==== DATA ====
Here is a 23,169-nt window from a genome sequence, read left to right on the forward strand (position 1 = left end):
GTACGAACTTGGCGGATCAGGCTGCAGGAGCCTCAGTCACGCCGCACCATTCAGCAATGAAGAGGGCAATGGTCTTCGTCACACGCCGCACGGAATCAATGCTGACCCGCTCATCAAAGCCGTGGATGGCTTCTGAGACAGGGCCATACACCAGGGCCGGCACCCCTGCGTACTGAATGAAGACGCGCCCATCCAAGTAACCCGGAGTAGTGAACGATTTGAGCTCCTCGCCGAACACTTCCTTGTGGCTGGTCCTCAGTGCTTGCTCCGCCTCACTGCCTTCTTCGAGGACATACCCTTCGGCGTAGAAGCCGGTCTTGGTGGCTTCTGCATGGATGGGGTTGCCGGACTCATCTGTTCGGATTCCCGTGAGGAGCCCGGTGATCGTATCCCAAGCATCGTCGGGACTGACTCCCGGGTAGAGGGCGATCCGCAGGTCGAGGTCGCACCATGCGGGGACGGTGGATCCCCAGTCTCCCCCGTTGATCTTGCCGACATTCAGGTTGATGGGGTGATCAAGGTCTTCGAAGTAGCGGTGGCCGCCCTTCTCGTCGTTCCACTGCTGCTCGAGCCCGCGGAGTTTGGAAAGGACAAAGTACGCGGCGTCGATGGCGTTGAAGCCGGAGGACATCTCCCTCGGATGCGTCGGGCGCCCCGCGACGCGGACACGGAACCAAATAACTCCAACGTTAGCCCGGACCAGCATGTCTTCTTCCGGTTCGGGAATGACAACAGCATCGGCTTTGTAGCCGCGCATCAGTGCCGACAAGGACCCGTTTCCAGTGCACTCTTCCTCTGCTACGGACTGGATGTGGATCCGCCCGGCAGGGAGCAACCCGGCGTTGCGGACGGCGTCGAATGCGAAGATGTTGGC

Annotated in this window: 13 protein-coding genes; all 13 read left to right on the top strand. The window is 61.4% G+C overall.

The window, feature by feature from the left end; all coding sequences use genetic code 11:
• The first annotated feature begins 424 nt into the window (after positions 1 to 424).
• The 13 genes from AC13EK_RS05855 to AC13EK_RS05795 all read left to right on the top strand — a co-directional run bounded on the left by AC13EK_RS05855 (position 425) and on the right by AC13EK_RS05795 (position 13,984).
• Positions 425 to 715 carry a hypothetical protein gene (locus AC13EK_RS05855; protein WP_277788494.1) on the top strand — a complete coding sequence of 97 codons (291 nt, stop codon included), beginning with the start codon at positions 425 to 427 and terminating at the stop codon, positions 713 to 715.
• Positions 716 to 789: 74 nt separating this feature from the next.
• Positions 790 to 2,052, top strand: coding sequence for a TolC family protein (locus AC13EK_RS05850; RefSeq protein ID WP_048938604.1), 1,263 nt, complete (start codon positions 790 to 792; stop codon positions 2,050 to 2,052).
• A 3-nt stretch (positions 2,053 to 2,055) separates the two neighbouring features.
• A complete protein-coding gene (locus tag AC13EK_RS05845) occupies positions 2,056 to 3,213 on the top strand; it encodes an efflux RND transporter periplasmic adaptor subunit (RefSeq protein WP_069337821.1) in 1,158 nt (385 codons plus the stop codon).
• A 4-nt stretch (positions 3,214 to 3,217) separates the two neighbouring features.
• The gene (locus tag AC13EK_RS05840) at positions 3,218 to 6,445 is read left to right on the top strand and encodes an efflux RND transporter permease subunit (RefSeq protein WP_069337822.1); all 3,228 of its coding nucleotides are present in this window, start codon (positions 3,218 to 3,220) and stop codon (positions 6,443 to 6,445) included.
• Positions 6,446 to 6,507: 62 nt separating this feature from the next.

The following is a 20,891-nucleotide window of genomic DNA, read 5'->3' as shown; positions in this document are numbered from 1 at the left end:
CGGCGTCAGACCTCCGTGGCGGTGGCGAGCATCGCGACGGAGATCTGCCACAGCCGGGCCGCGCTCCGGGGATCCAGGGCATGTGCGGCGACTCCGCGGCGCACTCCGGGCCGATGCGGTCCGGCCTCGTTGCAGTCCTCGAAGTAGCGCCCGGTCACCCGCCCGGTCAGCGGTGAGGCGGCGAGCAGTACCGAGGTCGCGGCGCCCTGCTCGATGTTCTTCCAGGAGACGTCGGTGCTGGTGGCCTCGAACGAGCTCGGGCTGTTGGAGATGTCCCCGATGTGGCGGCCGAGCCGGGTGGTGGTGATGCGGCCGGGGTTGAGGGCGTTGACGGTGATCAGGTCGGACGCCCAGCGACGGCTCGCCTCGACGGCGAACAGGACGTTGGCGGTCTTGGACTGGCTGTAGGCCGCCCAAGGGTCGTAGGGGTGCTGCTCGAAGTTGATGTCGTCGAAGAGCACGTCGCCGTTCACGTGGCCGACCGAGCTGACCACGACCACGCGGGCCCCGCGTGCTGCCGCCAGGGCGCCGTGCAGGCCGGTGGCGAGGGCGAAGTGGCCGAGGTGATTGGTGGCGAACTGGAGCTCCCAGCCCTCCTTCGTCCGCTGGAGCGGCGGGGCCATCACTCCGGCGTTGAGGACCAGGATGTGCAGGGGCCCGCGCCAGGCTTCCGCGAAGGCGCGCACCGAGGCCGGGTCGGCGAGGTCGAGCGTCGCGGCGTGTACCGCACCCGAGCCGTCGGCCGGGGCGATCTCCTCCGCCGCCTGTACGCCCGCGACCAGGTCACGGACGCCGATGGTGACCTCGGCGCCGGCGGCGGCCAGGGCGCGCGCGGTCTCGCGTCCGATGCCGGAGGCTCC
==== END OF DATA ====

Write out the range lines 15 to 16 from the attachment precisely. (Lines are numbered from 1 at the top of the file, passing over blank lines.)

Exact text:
The following is a 20,891-nucleotide window of genomic DNA, read 5'->3' as shown; positions in this document are numbered from 1 at the left end:
CGGCGTCAGACCTCCGTGGCGGTGGCGAGCATCGCGACGGAGATCTGCCACAGCCGGGCCGCGCTCCGGGGATCCAGGGCATGTGCGGCGACTCCGCGGCGCACTCCGGGCCGATGCGGTCCGGCCTCGTTGCAGTCCTCGAAGTAGCGCCCGGTCACCCGCCCGGTCAGCGGTGAGGCGGCGAGCAGTACCGAGGTCGCGGCGCCCTGCTCGATGTTCTTCCAGGAGACGTCGGTGCTGGTGGCCTCGAACGAGCTCGGGCTGTTGGAGATGTCCCCGATGTGGCGGCCGAGCCGGGTGGTGGTGATGCGGCCGGGGTTGAGGGCGTTGACGGTGATCAGGTCGGACGCCCAGCGACGGCTCGCCTCGACGGCGAACAGGACGTTGGCGGTCTTGGACTGGCTGTAGGCCGCCCAAGGGTCGTAGGGGTGCTGCTCGAAGTTGATGTCGTCGAAGAGCACGTCGCCGTTCACGTGGCCGACCGAGCTGACCACGACCACGCGGGCCCCGCGTGCTGCCGCCAGGGCGCCGTGCAGGCCGGTGGCGAGGGCGAAGTGGCCGAGGTGATTGGTGGCGAACTGGAGCTCCCAGCCCTCCTTCGTCCGCTGGAGCGGCGGGGCCATCACTCCGGCGTTGAGGACCAGGATGTGCAGGGGCCCGCGCCAGGCTTCCGCGAAGGCGCGCACCGAGGCCGGGTCGGCGAGGTCGAGCGTCGCGGCGTGTACCGCACCCGAGCCGTCGGCCGGGGCGATCTCCTCCGCCGCCTGTACGCCCGCGACCAGGTCACGGACGCCGATGGTGACCTCGGCGCCGGCGGCGGCCAGGGCGCGCGCGGTCTCGCGTCCGATGCCGGAGGCTCC